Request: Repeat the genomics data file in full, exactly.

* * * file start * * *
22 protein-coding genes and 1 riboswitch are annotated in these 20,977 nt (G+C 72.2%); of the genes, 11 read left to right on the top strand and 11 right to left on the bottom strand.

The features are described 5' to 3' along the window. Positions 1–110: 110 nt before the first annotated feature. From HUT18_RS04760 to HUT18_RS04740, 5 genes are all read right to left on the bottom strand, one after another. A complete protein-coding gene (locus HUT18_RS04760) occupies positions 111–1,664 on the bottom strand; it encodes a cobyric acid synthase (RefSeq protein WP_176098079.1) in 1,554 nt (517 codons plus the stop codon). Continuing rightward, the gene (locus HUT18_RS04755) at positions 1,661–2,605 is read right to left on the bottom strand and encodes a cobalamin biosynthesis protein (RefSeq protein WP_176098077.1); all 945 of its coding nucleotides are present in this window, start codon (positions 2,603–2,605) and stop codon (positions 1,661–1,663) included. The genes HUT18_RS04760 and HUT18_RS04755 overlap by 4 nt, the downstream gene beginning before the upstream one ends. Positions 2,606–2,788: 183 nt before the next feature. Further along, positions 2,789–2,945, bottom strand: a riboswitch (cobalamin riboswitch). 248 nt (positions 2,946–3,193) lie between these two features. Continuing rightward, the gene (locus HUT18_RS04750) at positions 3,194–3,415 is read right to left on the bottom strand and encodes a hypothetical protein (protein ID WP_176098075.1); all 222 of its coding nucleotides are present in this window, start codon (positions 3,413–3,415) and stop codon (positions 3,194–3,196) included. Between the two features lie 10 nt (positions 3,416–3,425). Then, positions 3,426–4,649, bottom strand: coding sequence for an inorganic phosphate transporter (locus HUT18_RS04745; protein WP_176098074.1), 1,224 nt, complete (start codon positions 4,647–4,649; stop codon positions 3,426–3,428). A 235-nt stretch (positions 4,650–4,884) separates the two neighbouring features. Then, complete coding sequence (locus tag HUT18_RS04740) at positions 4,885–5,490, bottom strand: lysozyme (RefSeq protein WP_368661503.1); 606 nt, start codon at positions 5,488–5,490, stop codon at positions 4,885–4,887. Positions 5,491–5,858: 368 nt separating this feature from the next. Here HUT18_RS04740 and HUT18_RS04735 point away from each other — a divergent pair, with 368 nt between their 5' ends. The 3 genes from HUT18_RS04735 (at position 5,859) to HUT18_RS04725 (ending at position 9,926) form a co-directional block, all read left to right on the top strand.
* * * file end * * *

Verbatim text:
22 protein-coding genes and 1 riboswitch are annotated in these 20,977 nt (G+C 72.2%); of the genes, 11 read left to right on the top strand and 11 right to left on the bottom strand.

The features are described 5' to 3' along the window. Positions 1–110: 110 nt before the first annotated feature. From HUT18_RS04760 to HUT18_RS04740, 5 genes are all read right to left on the bottom strand, one after another. A complete protein-coding gene (locus HUT18_RS04760) occupies positions 111–1,664 on the bottom strand; it encodes a cobyric acid synthase (RefSeq protein WP_176098079.1) in 1,554 nt (517 codons plus the stop codon). Continuing rightward, the gene (locus HUT18_RS04755) at positions 1,661–2,605 is read right to left on the bottom strand and encodes a cobalamin biosynthesis protein (RefSeq protein WP_176098077.1); all 945 of its coding nucleotides are present in this window, start codon (positions 2,603–2,605) and stop codon (positions 1,661–1,663) included. The genes HUT18_RS04760 and HUT18_RS04755 overlap by 4 nt, the downstream gene beginning before the upstream one ends. Positions 2,606–2,788: 183 nt before the next feature. Further along, positions 2,789–2,945, bottom strand: a riboswitch (cobalamin riboswitch). 248 nt (positions 2,946–3,193) lie between these two features. Continuing rightward, the gene (locus HUT18_RS04750) at positions 3,194–3,415 is read right to left on the bottom strand and encodes a hypothetical protein (protein ID WP_176098075.1); all 222 of its coding nucleotides are present in this window, start codon (positions 3,413–3,415) and stop codon (positions 3,194–3,196) included. Between the two features lie 10 nt (positions 3,416–3,425). Then, positions 3,426–4,649, bottom strand: coding sequence for an inorganic phosphate transporter (locus HUT18_RS04745; protein WP_176098074.1), 1,224 nt, complete (start codon positions 4,647–4,649; stop codon positions 3,426–3,428). A 235-nt stretch (positions 4,650–4,884) separates the two neighbouring features. Then, complete coding sequence (locus tag HUT18_RS04740) at positions 4,885–5,490, bottom strand: lysozyme (RefSeq protein WP_368661503.1); 606 nt, start codon at positions 5,488–5,490, stop codon at positions 4,885–4,887. Positions 5,491–5,858: 368 nt separating this feature from the next. Here HUT18_RS04740 and HUT18_RS04735 point away from each other — a divergent pair, with 368 nt between their 5' ends. The 3 genes from HUT18_RS04735 (at position 5,859) to HUT18_RS04725 (ending at position 9,926) form a co-directional block, all read left to right on the top strand.